Jones’s narrative satisfied my thirst for wholly original horror while exploring the clash of Native American traditional and contemporary culture. The story touches on the characters’ drive to assimilate, guilt and sense of identity, and the need to move beyond resentments to create a life worth living.

I loved the originality of the beast, the slice of reservation life, and the endearing, flawed characters, all rendered with gorgeous precision.

By Stephen Graham Jones,

Why should I read it?

7 authors picked The Only Good Indians as one of their favorite books, and they share why you should read it.

What is this book about?

"Thrilling, literate, scary, immersive."
-Stephen King

The Stoker, Mark Twain American Voice in Literature, Bradbury, Locus and Alex Award-winning, NYT-bestselling gothic horror about cultural identity, the price of tradition and revenge for fans of Adam Nevill's The Ritual.

Ricky, Gabe, Lewis and Cassidy are men bound to their heritage, bound by society, and trapped in the endless expanses of the landscape. Now, ten years after a fateful elk hunt, which remains a closely guarded secret between them, these men - and their children - must face a ferocious spirit that is coming for them, one at a time. A spirit…


Book cover of The Human Nature of Birds: A Scientific Discovery with Startling Implications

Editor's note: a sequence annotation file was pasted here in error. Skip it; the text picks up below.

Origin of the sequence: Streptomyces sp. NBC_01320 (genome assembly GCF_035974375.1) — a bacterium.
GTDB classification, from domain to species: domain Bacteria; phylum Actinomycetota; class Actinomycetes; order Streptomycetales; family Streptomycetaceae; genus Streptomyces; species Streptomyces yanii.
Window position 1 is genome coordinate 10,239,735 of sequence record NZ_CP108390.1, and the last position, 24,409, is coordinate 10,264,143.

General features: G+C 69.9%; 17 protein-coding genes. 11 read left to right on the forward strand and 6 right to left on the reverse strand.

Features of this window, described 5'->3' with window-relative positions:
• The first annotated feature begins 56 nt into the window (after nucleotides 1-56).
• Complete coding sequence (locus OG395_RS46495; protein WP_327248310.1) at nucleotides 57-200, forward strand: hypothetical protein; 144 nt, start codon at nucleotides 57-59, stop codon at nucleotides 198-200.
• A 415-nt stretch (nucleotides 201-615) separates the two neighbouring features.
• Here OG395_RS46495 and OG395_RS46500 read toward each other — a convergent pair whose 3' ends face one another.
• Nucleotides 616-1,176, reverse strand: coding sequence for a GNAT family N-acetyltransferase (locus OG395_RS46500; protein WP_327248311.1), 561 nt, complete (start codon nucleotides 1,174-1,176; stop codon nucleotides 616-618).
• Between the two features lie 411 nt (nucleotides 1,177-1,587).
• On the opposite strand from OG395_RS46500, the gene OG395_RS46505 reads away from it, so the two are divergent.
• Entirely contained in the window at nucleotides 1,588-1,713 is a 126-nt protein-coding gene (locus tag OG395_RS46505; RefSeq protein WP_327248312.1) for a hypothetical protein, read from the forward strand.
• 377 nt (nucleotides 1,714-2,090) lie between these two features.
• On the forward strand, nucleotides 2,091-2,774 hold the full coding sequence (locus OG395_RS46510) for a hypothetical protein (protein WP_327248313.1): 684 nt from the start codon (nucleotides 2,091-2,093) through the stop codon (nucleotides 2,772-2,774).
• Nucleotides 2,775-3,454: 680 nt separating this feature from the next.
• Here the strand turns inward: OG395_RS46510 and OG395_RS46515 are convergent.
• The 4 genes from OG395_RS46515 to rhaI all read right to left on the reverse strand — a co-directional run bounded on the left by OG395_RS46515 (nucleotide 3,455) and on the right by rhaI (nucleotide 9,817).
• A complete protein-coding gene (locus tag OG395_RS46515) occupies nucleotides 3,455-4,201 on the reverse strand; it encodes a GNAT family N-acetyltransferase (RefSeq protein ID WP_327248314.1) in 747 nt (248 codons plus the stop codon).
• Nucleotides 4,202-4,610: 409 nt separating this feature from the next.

Jonathan Balcombe Author Of Super Fly: The Unexpected Lives of the World's Most Successful Insects

From my list on understanding birds.

Why am I passionate about this?

I started watching animals as soon as I could walk. That eventually led to a PhD in animal behavior and a career in animal protection. I now focus my energies on writing books that seek to improve our understanding of, and most importantly our relations with, other animals. I've written four previous books: Pleasurable Kingdom, Second Nature, The Exultant Ark, and What a Fish Knows (a New York Times best-seller now available in fifteen languages). I live in Belleville, Ontario where I enjoy biking, baking, birding, Bach, and trying to understand the neighborhood squirrels.

Jonathan's book list on understanding birds

Jonathan Balcombe Why did Jonathan love this book?

Yes, it’s a bit dated, but it was a bold, pioneering book for its day. Barber doesn’t shrink from describing birds as they are: intelligent, flexible, emotional animals with lives and personalities.

By Theodore Xenophon Barber,

Why should I read it?

1 author picked The Human Nature of Birds as one of their favorite books, and they share why you should read it.

What is this book about?

Argues that birds make and use their own tools, recognize abstract concepts, create complex musical compositions, and more


Book cover of Friends of Interpretable Objects

Joseph Leo Koerner Author Of Bosch and Bruegel: From Enemy Painting to Everyday Life

From my list on against writers’ block.

Why am I passionate about this?

My father was an artist who painted passionately, almost always outdoors. When I told him I wanted to become an art historian, he was sad partly because he hated art historians, but mainly because he imagined me chained (as a writer) to a desk, rather than marching the countryside looking for things to paint or draw. Like most writers, I sometimes get seriously bogged down, and his sadness comes back to haunt me. But then I pick up a book that, in just a few pages, puts my writing back on track, gladdening my father’s ghost.

Joseph's book list on against writers’ block

Joseph Leo Koerner Why did Joseph love this book?